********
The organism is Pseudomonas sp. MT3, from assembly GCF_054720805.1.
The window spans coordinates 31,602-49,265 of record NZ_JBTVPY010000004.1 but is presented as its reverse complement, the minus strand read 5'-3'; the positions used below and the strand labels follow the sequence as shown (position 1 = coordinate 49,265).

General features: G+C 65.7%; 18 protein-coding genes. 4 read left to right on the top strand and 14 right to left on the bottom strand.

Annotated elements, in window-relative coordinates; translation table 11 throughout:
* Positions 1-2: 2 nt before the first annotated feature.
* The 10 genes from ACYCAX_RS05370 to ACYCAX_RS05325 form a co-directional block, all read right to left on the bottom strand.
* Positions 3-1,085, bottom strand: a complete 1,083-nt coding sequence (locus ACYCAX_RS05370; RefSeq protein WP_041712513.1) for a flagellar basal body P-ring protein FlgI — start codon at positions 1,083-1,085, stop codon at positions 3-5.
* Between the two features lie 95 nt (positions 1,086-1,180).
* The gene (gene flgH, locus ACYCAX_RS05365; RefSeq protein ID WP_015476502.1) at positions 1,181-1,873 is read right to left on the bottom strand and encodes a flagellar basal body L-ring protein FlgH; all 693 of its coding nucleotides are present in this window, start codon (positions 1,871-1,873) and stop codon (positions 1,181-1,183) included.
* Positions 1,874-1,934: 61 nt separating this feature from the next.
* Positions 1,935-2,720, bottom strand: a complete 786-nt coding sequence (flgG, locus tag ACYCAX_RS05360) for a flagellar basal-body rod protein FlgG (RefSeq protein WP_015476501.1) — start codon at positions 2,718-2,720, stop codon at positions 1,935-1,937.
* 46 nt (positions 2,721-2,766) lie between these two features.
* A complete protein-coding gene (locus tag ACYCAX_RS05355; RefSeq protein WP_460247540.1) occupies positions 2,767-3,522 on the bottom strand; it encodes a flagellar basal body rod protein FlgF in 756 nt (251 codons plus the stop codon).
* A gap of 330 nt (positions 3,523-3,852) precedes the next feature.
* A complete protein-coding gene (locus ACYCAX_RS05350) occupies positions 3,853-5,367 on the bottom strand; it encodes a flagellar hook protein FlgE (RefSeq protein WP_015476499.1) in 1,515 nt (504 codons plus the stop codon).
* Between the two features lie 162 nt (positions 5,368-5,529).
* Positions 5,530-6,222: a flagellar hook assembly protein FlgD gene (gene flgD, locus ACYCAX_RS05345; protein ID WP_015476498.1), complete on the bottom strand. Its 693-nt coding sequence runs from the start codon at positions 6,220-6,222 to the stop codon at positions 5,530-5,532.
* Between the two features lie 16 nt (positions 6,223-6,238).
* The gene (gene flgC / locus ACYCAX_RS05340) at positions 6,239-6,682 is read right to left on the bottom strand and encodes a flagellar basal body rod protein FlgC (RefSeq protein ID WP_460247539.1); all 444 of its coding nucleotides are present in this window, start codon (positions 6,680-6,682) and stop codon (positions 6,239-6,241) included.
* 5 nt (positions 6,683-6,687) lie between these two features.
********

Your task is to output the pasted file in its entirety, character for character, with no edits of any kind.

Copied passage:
The organism is Pseudomonas sp. MT3, from assembly GCF_054720805.1.
The window spans coordinates 31,602-49,265 of record NZ_JBTVPY010000004.1 but is presented as its reverse complement, the minus strand read 5'-3'; the positions used below and the strand labels follow the sequence as shown (position 1 = coordinate 49,265).

General features: G+C 65.7%; 18 protein-coding genes. 4 read left to right on the top strand and 14 right to left on the bottom strand.

Annotated elements, in window-relative coordinates; translation table 11 throughout:
* Positions 1-2: 2 nt before the first annotated feature.
* The 10 genes from ACYCAX_RS05370 to ACYCAX_RS05325 form a co-directional block, all read right to left on the bottom strand.
* Positions 3-1,085, bottom strand: a complete 1,083-nt coding sequence (locus ACYCAX_RS05370; RefSeq protein WP_041712513.1) for a flagellar basal body P-ring protein FlgI — start codon at positions 1,083-1,085, stop codon at positions 3-5.
* Between the two features lie 95 nt (positions 1,086-1,180).
* The gene (gene flgH, locus ACYCAX_RS05365; RefSeq protein ID WP_015476502.1) at positions 1,181-1,873 is read right to left on the bottom strand and encodes a flagellar basal body L-ring protein FlgH; all 693 of its coding nucleotides are present in this window, start codon (positions 1,871-1,873) and stop codon (positions 1,181-1,183) included.
* Positions 1,874-1,934: 61 nt separating this feature from the next.
* Positions 1,935-2,720, bottom strand: a complete 786-nt coding sequence (flgG, locus tag ACYCAX_RS05360) for a flagellar basal-body rod protein FlgG (RefSeq protein WP_015476501.1) — start codon at positions 2,718-2,720, stop codon at positions 1,935-1,937.
* 46 nt (positions 2,721-2,766) lie between these two features.
* A complete protein-coding gene (locus tag ACYCAX_RS05355; RefSeq protein WP_460247540.1) occupies positions 2,767-3,522 on the bottom strand; it encodes a flagellar basal body rod protein FlgF in 756 nt (251 codons plus the stop codon).
* A gap of 330 nt (positions 3,523-3,852) precedes the next feature.
* A complete protein-coding gene (locus ACYCAX_RS05350) occupies positions 3,853-5,367 on the bottom strand; it encodes a flagellar hook protein FlgE (RefSeq protein WP_015476499.1) in 1,515 nt (504 codons plus the stop codon).
* Between the two features lie 162 nt (positions 5,368-5,529).
* Positions 5,530-6,222: a flagellar hook assembly protein FlgD gene (gene flgD, locus ACYCAX_RS05345; protein ID WP_015476498.1), complete on the bottom strand. Its 693-nt coding sequence runs from the start codon at positions 6,220-6,222 to the stop codon at positions 5,530-5,532.
* Between the two features lie 16 nt (positions 6,223-6,238).
* The gene (gene flgC / locus ACYCAX_RS05340) at positions 6,239-6,682 is read right to left on the bottom strand and encodes a flagellar basal body rod protein FlgC (RefSeq protein ID WP_460247539.1); all 444 of its coding nucleotides are present in this window, start codon (positions 6,680-6,682) and stop codon (positions 6,239-6,241) included.
* 5 nt (positions 6,683-6,687) lie between these two features.